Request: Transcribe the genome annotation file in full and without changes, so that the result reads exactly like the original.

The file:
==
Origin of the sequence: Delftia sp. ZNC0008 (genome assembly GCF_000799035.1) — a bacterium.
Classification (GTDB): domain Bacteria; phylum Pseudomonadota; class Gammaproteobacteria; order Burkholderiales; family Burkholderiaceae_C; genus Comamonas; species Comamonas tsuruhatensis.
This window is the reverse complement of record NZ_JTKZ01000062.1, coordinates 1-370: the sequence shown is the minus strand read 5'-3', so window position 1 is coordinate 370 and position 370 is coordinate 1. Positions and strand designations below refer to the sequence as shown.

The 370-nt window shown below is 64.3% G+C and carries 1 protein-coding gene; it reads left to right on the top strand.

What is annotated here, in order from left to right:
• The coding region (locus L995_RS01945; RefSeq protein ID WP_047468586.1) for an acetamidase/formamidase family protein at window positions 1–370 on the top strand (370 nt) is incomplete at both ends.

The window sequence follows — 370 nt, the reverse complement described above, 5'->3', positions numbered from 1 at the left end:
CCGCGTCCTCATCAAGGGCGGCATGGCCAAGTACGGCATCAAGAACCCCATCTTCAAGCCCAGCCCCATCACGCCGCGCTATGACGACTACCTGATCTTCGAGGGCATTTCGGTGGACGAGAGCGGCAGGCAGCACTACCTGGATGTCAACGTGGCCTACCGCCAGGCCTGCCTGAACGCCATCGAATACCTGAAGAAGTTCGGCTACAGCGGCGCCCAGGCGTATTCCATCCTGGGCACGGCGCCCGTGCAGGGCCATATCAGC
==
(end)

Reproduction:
Origin of the sequence: Delftia sp. ZNC0008 (genome assembly GCF_000799035.1) — a bacterium.
Classification (GTDB): domain Bacteria; phylum Pseudomonadota; class Gammaproteobacteria; order Burkholderiales; family Burkholderiaceae_C; genus Comamonas; species Comamonas tsuruhatensis.
This window is the reverse complement of record NZ_JTKZ01000062.1, coordinates 1-370: the sequence shown is the minus strand read 5'-3', so window position 1 is coordinate 370 and position 370 is coordinate 1. Positions and strand designations below refer to the sequence as shown.

The 370-nt window shown below is 64.3% G+C and carries 1 protein-coding gene; it reads left to right on the top strand.

What is annotated here, in order from left to right:
• The coding region (locus L995_RS01945; RefSeq protein ID WP_047468586.1) for an acetamidase/formamidase family protein at window positions 1–370 on the top strand (370 nt) is incomplete at both ends.

The window sequence follows — 370 nt, the reverse complement described above, 5'->3', positions numbered from 1 at the left end:
CCGCGTCCTCATCAAGGGCGGCATGGCCAAGTACGGCATCAAGAACCCCATCTTCAAGCCCAGCCCCATCACGCCGCGCTATGACGACTACCTGATCTTCGAGGGCATTTCGGTGGACGAGAGCGGCAGGCAGCACTACCTGGATGTCAACGTGGCCTACCGCCAGGCCTGCCTGAACGCCATCGAATACCTGAAGAAGTTCGGCTACAGCGGCGCCCAGGCGTATTCCATCCTGGGCACGGCGCCCGTGCAGGGCCATATCAGC